Looting, protests and riots have lately become common in Venezuela after the country banned its 100-bolivar bill currency. To halt such incidences President Nicolas Maduro has extended the use of currency notes until January 2.
The replacement higher-denomination notes were widely unavailable against the plans due to three planes transporting those to Venezuela became victims of international sabotage, said Maduro without giving details of the allegation.
The new notes are being printed at companies abroad and those failed to come into circulation by Thursday as promised by the president earlier.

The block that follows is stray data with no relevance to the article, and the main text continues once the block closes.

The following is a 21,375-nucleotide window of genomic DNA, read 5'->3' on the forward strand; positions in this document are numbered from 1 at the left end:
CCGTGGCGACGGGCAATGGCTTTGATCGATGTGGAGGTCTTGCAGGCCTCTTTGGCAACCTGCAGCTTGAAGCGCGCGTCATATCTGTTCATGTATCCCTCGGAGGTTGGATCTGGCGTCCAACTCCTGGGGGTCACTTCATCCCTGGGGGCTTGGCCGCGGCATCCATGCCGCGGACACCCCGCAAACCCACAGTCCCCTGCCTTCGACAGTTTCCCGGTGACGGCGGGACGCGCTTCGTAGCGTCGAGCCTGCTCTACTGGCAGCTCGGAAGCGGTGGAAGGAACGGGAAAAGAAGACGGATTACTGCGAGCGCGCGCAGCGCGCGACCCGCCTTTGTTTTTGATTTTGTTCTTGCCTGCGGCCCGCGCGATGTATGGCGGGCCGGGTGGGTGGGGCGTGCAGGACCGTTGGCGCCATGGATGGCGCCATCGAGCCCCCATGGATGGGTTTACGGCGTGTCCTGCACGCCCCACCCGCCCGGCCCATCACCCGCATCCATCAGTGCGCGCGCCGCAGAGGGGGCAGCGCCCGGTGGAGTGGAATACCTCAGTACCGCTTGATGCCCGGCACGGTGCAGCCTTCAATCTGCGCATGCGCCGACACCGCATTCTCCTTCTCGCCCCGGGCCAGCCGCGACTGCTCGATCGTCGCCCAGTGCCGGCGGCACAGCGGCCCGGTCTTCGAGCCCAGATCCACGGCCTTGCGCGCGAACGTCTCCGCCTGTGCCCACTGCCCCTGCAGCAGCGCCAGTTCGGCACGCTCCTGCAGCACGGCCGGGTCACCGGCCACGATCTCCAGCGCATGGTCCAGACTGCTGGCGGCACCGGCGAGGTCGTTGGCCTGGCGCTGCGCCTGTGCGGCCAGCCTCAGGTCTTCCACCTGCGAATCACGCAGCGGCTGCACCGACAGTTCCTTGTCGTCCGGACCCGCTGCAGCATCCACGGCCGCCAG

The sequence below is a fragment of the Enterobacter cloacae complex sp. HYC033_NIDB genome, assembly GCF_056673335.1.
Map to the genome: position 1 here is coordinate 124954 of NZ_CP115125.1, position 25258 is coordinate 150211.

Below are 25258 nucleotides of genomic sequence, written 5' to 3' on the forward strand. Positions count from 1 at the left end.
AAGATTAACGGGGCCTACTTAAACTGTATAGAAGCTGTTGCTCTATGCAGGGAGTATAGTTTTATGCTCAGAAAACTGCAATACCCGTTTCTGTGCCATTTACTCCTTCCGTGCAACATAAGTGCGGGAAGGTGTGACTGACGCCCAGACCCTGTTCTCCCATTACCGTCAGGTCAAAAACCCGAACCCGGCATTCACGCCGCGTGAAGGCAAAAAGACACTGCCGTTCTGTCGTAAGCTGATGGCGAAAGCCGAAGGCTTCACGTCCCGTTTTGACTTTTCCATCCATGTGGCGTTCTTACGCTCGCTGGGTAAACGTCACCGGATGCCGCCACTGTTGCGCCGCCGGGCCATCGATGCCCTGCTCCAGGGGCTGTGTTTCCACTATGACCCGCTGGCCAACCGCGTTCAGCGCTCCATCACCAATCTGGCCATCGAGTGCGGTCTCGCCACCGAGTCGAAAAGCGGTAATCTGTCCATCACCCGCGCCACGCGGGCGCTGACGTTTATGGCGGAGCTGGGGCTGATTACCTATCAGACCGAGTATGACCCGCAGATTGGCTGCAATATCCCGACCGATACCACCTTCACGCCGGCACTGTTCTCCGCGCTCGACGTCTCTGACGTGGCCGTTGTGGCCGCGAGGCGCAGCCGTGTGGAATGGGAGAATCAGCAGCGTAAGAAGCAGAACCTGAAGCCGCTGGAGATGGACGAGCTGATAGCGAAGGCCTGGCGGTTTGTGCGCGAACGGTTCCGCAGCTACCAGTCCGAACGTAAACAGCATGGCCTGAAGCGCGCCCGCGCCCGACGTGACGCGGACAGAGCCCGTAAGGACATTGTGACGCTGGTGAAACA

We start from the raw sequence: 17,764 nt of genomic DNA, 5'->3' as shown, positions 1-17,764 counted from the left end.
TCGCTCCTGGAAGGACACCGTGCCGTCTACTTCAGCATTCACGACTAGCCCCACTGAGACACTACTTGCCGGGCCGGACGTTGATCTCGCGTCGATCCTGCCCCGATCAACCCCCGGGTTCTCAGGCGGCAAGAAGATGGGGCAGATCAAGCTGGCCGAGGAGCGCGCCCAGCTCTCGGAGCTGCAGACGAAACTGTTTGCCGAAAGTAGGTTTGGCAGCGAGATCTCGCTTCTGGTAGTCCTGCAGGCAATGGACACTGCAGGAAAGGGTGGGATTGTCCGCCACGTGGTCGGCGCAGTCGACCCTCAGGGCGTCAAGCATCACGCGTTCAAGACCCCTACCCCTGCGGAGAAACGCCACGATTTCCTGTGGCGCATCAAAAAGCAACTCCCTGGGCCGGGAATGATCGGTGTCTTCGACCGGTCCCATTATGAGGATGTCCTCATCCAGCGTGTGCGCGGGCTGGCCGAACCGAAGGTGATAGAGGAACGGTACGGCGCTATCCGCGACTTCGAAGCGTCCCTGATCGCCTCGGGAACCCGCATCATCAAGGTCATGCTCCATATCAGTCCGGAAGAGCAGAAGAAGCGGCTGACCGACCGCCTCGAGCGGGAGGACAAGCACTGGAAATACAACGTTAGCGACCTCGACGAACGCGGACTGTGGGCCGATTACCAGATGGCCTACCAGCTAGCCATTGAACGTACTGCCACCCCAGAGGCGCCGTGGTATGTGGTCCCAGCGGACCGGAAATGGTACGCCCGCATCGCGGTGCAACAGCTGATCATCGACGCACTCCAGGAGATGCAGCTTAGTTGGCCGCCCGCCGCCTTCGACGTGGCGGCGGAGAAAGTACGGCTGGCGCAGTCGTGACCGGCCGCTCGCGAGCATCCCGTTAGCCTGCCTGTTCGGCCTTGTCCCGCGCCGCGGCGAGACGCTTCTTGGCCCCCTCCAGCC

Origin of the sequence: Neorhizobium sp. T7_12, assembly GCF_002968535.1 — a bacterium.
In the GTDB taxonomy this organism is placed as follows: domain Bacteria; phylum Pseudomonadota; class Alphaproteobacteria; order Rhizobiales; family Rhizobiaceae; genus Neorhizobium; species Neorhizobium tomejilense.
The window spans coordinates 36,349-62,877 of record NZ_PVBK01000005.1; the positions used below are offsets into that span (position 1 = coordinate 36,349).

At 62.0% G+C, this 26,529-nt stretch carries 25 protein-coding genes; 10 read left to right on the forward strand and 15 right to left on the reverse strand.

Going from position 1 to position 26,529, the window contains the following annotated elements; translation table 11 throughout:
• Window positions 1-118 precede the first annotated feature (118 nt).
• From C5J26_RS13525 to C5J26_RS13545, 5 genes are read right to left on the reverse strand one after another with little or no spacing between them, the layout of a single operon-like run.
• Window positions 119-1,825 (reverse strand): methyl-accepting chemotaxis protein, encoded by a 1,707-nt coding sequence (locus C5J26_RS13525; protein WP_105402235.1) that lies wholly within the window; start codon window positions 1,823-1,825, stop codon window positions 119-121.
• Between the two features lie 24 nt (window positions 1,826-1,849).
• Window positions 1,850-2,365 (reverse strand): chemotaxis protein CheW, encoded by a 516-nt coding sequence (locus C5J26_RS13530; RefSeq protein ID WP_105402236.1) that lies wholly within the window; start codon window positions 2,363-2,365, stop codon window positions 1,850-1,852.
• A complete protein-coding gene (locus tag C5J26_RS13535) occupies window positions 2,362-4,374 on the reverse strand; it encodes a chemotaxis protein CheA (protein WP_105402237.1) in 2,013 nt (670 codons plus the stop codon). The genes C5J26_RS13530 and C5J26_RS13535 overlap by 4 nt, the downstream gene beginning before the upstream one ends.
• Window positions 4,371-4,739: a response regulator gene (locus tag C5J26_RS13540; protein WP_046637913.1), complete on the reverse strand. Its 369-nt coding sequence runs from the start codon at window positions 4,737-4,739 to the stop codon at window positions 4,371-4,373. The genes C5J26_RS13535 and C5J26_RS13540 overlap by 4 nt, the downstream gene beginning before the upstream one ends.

Addressing a rally in Caracas on Saturday Maduro said, “We are victims of an international sabotage so the bills, which are ready, cannot be shipped to Venezuela.”
The president announced surprisingly last Sunday all the 100-holivar notes will be pulled out from circulation to combat hoarding of currency.
The daily scenes in the country were something sort of frustrated people crowding banks and automated teller machines to deposit the banned currency notes.
On Friday and Saturday violence erupted in about six cities including Maracaibo. A 15-year-old died in El Callao and more than 100 businesses were looted. About 135 people too have been arrested and curfew was ordered in Ciudad Bolivar.
Meanwhile, the borders with Colombia and Brazil have been closed and to remain as such until January 2.